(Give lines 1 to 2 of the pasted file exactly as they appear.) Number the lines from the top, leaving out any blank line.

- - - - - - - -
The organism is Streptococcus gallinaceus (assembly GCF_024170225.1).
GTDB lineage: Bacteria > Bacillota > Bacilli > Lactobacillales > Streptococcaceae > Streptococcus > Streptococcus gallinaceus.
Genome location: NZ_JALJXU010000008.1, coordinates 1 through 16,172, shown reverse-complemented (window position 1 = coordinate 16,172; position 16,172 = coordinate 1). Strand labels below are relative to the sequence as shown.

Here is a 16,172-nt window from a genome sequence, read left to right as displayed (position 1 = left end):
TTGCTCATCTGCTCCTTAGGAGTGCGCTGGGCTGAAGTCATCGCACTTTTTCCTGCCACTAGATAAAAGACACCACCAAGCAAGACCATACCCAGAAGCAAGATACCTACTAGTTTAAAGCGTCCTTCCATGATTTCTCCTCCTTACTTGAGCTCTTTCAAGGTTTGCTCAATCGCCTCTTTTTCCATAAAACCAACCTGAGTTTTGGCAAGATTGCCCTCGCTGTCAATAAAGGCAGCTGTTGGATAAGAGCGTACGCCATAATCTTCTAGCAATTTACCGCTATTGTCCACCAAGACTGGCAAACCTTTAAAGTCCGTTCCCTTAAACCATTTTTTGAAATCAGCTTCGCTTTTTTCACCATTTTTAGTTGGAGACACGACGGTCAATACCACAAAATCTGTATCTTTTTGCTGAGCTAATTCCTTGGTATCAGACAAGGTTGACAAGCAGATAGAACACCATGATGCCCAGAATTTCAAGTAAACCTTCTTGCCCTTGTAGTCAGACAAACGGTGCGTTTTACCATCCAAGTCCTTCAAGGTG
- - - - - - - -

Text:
The organism is Streptococcus gallinaceus (assembly GCF_024170225.1).
GTDB lineage: Bacteria > Bacillota > Bacilli > Lactobacillales > Streptococcaceae > Streptococcus > Streptococcus gallinaceus.